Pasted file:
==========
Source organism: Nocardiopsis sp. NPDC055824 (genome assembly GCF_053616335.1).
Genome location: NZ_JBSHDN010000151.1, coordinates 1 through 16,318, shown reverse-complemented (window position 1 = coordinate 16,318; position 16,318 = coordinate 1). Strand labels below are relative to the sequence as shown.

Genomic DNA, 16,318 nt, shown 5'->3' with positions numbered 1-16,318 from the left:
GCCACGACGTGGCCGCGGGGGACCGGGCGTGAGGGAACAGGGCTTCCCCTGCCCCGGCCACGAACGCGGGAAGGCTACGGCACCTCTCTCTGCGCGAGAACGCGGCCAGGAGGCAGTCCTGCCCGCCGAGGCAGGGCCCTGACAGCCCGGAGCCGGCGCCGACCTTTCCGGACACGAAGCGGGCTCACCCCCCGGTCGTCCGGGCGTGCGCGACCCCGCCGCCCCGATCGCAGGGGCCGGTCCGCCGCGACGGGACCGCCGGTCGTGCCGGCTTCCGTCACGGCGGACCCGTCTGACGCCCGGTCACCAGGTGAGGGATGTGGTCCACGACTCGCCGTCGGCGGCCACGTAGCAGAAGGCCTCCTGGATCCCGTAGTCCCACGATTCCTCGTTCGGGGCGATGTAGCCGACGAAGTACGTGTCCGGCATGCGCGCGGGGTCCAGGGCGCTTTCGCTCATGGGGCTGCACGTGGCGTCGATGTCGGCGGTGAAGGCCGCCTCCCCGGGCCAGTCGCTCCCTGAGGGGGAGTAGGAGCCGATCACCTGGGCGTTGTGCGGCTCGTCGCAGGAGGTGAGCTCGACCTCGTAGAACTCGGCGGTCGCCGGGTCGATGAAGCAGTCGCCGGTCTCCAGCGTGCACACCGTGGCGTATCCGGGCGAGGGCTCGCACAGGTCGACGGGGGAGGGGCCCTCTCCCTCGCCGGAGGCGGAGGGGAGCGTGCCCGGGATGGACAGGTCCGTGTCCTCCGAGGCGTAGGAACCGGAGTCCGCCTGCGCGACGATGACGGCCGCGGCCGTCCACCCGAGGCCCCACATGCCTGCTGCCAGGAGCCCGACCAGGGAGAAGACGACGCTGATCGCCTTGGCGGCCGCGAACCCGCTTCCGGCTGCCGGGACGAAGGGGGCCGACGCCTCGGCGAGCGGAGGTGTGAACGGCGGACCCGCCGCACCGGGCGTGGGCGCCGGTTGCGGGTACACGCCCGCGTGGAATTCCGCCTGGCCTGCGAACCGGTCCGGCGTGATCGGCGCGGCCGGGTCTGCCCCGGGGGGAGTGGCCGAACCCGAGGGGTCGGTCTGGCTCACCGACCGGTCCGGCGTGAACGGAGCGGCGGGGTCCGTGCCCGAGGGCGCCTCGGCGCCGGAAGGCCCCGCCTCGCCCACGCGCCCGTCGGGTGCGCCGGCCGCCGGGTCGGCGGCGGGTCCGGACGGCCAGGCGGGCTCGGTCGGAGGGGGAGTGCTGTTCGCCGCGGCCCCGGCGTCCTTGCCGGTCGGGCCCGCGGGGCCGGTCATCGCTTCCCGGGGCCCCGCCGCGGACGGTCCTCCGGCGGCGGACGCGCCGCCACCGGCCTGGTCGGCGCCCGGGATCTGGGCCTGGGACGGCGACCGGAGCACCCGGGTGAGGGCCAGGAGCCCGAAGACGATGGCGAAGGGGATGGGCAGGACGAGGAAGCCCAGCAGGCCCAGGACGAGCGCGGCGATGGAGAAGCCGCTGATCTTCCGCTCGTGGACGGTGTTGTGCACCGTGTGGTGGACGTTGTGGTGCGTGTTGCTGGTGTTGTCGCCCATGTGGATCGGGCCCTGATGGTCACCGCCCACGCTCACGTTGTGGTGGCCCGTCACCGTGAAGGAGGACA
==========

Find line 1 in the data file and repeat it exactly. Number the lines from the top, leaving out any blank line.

Source organism: Nocardiopsis sp. NPDC055824 (genome assembly GCF_053616335.1).